15
$\begingroup$

$$ \frac{x-4}{(x-1)} = \frac{1-4}{(x-1)} $$

Can someone tell me how many solutions are there for the above equation?

MY APPROACH:

I cross multiplied the equations and re-arranged to get a quadratic eqaution which gave me $x=1$ repeated twice. So I answered the question by telling there are two solutions for this equations where one equals the other.

TRAINER'S APPROACH:

He cancelled out the denominators on both sides and he imposed a condition that $x \ne 1 $ but still ended up with $x = 1$ after solving the remaining parts of the equation. Since the solution itself contradicts the condition imposed upon the cancellation, he told that the equation has no solutions.

Which approach is right? And why the other one is wrong?

$\endgroup$
7
  • $\begingroup$ trainer's one is right. I could not give more explanations than the trainer. $\endgroup$
    – user126154
    Mar 17 '14 at 11:27
  • $\begingroup$ The problem should be interpreted as "find the extension of the set $\left\{x\in \mathbb R\colon \frac{x-4}{(x-1)} = \frac{1-4}{(x-1)}\right\}$". Certainly $1$ isn't in the set. In fact it is empty. Multiplicity of solutions has no bearing here. $\endgroup$
    – Git Gud
    Mar 17 '14 at 11:29
  • $\begingroup$ Why is my solution wrong? $\endgroup$
    – valyrian
    Mar 17 '14 at 11:29
  • $\begingroup$ @GitGud So the trainer's right? $\endgroup$
    – valyrian
    Mar 17 '14 at 11:30
  • 2
    $\begingroup$ For $x=1$ you are multiplying both sides of your equation by $0$. $\endgroup$ Mar 17 '14 at 11:30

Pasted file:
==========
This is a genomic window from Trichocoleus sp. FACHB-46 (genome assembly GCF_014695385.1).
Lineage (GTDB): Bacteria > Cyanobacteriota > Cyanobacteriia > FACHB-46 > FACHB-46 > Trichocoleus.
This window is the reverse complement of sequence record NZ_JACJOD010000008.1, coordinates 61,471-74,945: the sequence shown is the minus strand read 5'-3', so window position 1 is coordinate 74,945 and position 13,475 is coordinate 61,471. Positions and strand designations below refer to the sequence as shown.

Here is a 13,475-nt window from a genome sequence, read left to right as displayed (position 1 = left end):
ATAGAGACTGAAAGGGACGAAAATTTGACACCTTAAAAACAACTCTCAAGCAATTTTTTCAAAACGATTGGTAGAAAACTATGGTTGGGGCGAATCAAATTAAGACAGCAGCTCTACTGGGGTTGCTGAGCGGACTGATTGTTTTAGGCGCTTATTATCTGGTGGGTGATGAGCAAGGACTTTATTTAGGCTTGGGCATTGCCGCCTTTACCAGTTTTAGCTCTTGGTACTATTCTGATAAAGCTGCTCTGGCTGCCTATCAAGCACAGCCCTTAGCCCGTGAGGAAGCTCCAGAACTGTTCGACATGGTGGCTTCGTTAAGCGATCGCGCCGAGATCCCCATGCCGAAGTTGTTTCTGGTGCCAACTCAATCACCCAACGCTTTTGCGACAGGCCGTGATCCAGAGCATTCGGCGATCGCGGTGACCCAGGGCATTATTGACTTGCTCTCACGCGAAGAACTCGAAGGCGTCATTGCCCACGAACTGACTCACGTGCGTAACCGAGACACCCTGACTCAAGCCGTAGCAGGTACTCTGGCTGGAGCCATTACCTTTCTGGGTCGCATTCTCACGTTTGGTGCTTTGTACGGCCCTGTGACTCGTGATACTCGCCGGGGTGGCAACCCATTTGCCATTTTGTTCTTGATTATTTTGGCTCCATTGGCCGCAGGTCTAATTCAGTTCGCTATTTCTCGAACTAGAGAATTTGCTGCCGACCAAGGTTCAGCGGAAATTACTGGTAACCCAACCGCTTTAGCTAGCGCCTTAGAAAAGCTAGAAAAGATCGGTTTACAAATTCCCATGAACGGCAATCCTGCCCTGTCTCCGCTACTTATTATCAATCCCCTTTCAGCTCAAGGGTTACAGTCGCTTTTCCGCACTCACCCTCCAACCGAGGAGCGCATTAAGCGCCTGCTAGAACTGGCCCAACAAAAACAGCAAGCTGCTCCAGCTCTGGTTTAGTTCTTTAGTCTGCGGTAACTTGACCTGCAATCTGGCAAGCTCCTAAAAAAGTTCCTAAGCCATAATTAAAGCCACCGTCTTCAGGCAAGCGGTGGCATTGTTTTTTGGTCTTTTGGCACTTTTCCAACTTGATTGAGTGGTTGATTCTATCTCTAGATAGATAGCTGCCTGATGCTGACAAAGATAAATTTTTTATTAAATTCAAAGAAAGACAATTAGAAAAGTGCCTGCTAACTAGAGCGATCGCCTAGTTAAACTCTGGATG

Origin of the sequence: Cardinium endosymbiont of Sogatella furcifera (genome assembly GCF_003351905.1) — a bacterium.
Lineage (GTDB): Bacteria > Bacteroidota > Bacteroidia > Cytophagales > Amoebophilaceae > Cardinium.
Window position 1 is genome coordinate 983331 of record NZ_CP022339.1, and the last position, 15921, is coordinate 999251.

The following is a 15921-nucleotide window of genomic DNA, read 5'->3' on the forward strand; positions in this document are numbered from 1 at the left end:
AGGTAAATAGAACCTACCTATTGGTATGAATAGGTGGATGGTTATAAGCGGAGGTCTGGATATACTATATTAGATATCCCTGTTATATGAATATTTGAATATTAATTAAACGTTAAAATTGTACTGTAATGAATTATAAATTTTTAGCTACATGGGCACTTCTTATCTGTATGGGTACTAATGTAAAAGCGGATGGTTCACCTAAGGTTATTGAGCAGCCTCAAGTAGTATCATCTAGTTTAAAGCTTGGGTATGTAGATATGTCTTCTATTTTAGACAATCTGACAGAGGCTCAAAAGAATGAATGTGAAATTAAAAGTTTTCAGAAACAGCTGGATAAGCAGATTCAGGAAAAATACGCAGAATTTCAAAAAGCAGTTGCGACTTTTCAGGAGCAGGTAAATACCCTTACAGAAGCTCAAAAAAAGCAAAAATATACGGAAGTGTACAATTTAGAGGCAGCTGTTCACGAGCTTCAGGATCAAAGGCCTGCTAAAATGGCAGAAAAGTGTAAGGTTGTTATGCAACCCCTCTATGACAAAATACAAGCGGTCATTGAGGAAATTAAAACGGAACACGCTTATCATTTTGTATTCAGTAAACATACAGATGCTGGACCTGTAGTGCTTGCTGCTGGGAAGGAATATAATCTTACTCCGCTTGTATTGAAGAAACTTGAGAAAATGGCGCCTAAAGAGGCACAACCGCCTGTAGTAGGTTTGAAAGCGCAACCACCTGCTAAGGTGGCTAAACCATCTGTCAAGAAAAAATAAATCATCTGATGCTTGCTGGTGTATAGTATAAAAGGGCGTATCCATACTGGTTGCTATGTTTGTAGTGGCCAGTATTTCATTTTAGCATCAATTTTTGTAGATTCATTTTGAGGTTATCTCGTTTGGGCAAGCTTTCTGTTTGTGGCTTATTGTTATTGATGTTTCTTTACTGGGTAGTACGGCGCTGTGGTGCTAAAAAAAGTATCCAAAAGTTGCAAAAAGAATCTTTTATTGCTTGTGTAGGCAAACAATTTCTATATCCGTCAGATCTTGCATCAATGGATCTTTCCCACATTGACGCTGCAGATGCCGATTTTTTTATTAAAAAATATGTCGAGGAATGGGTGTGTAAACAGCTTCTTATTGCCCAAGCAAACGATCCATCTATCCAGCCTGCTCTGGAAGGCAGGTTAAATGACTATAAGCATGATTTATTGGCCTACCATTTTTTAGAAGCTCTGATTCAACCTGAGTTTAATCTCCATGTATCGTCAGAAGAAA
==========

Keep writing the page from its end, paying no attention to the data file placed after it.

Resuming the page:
10
$\begingroup$

The trainer is right, there is no solution. Your approach of crossing the equations has an implicit demand that the denominators are nonzero, so your approach should show there are no solutions as well.

$\endgroup$
23
$\begingroup$

Here's another way to look at it. You can also recast the equation as follows, without cancelling anything or multiplying or dividing by anything which might be zero: $$0=\frac {x-4}{x-1}-\left(\frac {1-4}{x-1}\right)=\frac {x-1}{x-1} $$Now do you see what is going on?

$\endgroup$
2
  • 4
    $\begingroup$ Very well. That is one bogus way of proving $1 = 0$ !! :P $\endgroup$
    – valyrian
    Mar 17 '14 at 11:46
  • 1
    $\begingroup$ I like this approach; clean simple contradiction $\endgroup$
    – Dan Bryant
    Mar 17 '14 at 12:25
3
$\begingroup$

If you use $ x=1 $ you get $ 1-1=0 $ on the denominator, which gives you a division by zero. And since that's the only value that gets an equality on both sides of the equation, it shows that there's no solution.

$\endgroup$
1
  • $\begingroup$ Thank you. That's what I was thinking since the comments came on. $\endgroup$
    – valyrian
    Mar 17 '14 at 11:31
1
$\begingroup$

We may never divide by 0, so we require for the solution that the denominator $(x-1) \not =0$, meaning $x \not= 1$.

However, since the only possible value for $x$ (given by both you and the trainer) is $x=1$. Hence we are forced to conclude that no solutions exist.

$\endgroup$

Your Answer

By clicking “Post Your Answer”, you agree to our terms of service, privacy policy and cookie policy

Not the answer you're looking for? Browse other questions tagged or ask your own question.